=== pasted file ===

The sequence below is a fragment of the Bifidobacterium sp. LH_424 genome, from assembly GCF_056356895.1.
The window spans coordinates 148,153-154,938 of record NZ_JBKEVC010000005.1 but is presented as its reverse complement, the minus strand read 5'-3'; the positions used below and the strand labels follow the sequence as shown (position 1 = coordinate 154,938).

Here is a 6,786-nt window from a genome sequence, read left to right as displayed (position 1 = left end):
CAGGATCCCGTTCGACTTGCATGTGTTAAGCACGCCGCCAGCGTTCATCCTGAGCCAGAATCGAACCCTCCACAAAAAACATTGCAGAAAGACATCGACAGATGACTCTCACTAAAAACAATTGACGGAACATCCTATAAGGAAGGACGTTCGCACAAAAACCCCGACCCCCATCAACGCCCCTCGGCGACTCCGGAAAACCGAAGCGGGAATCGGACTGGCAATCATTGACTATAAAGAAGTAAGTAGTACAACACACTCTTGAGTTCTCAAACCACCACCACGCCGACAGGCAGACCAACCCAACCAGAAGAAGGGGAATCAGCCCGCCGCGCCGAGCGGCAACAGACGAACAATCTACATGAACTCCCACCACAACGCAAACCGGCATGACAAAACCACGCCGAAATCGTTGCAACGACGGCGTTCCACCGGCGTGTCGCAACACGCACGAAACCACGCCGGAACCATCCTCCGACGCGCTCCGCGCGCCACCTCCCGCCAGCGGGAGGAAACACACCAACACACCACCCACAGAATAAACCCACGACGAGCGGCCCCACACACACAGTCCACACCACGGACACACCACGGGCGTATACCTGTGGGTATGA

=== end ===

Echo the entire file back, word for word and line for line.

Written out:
The sequence below is a fragment of the Bifidobacterium sp. LH_424 genome, from assembly GCF_056356895.1.
The window spans coordinates 148,153-154,938 of record NZ_JBKEVC010000005.1 but is presented as its reverse complement, the minus strand read 5'-3'; the positions used below and the strand labels follow the sequence as shown (position 1 = coordinate 154,938).

Here is a 6,786-nt window from a genome sequence, read left to right as displayed (position 1 = left end):
CAGGATCCCGTTCGACTTGCATGTGTTAAGCACGCCGCCAGCGTTCATCCTGAGCCAGAATCGAACCCTCCACAAAAAACATTGCAGAAAGACATCGACAGATGACTCTCACTAAAAACAATTGACGGAACATCCTATAAGGAAGGACGTTCGCACAAAAACCCCGACCCCCATCAACGCCCCTCGGCGACTCCGGAAAACCGAAGCGGGAATCGGACTGGCAATCATTGACTATAAAGAAGTAAGTAGTACAACACACTCTTGAGTTCTCAAACCACCACCACGCCGACAGGCAGACCAACCCAACCAGAAGAAGGGGAATCAGCCCGCCGCGCCGAGCGGCAACAGACGAACAATCTACATGAACTCCCACCACAACGCAAACCGGCATGACAAAACCACGCCGAAATCGTTGCAACGACGGCGTTCCACCGGCGTGTCGCAACACGCACGAAACCACGCCGGAACCATCCTCCGACGCGCTCCGCGCGCCACCTCCCGCCAGCGGGAGGAAACACACCAACACACCACCCACAGAATAAACCCACGACGAGCGGCCCCACACACACAGTCCACACCACGGACACACCACGGGCGTATACCTGTGGGTATGA